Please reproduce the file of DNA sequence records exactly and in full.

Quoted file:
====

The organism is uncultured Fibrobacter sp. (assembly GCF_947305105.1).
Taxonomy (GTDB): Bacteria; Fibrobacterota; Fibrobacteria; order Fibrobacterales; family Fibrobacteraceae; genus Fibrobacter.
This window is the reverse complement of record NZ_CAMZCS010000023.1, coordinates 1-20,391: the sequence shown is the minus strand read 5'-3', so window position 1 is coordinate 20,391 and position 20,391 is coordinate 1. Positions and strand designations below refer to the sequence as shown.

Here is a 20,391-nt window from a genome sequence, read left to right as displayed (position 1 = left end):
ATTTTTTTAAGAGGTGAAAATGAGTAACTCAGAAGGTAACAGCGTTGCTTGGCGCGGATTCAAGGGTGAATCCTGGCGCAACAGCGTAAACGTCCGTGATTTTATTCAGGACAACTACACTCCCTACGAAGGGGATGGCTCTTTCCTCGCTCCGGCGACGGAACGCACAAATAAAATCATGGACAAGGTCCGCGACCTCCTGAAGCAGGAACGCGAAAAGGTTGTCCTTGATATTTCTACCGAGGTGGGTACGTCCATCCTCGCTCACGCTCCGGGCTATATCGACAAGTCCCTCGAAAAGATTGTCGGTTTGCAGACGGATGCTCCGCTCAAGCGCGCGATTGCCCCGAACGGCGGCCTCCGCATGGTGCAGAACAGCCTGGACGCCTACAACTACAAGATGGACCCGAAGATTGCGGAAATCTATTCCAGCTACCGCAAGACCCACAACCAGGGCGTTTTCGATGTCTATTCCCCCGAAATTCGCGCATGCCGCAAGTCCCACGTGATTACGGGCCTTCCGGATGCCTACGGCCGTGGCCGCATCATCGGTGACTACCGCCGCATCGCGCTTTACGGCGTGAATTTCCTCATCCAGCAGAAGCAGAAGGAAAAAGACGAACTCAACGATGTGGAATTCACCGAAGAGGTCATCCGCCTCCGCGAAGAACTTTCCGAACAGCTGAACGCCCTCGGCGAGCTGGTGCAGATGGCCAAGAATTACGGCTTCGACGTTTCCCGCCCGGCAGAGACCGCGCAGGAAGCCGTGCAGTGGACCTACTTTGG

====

The organism is uncultured Fibrobacter sp. (assembly GCF_947305105.1).
Taxonomy (GTDB): Bacteria; Fibrobacterota; Fibrobacteria; order Fibrobacterales; family Fibrobacteraceae; genus Fibrobacter.
This window is the reverse complement of record NZ_CAMZCS010000023.1, coordinates 1-20,391: the sequence shown is the minus strand read 5'-3', so window position 1 is coordinate 20,391 and position 20,391 is coordinate 1. Positions and strand designations below refer to the sequence as shown.

Here is a 20,391-nt window from a genome sequence, read left to right as displayed (position 1 = left end):
ATTTTTTTAAGAGGTGAAAATGAGTAACTCAGAAGGTAACAGCGTTGCTTGGCGCGGATTCAAGGGTGAATCCTGGCGCAACAGCGTAAACGTCCGTGATTTTATTCAGGACAACTACACTCCCTACGAAGGGGATGGCTCTTTCCTCGCTCCGGCGACGGAACGCACAAATAAAATCATGGACAAGGTCCGCGACCTCCTGAAGCAGGAACGCGAAAAGGTTGTCCTTGATATTTCTACCGAGGTGGGTACGTCCATCCTCGCTCACGCTCCGGGCTATATCGACAAGTCCCTCGAAAAGATTGTCGGTTTGCAGACGGATGCTCCGCTCAAGCGCGCGATTGCCCCGAACGGCGGCCTCCGCATGGTGCAGAACAGCCTGGACGCCTACAACTACAAGATGGACCCGAAGATTGCGGAAATCTATTCCAGCTACCGCAAGACCCACAACCAGGGCGTTTTCGATGTCTATTCCCCCGAAATTCGCGCATGCCGCAAGTCCCACGTGATTACGGGCCTTCCGGATGCCTACGGCCGTGGCCGCATCATCGGTGACTACCGCCGCATCGCGCTTTACGGCGTGAATTTCCTCATCCAGCAGAAGCAGAAGGAAAAAGACGAACTCAACGATGTGGAATTCACCGAAGAGGTCATCCGCCTCCGCGAAGAACTTTCCGAACAGCTGAACGCCCTCGGCGAGCTGGTGCAGATGGCCAAGAATTACGGCTTCGACGTTTCCCGCCCGGCAGAGACCGCGCAGGAAGCCGTGCAGTGGACCTACTTTGG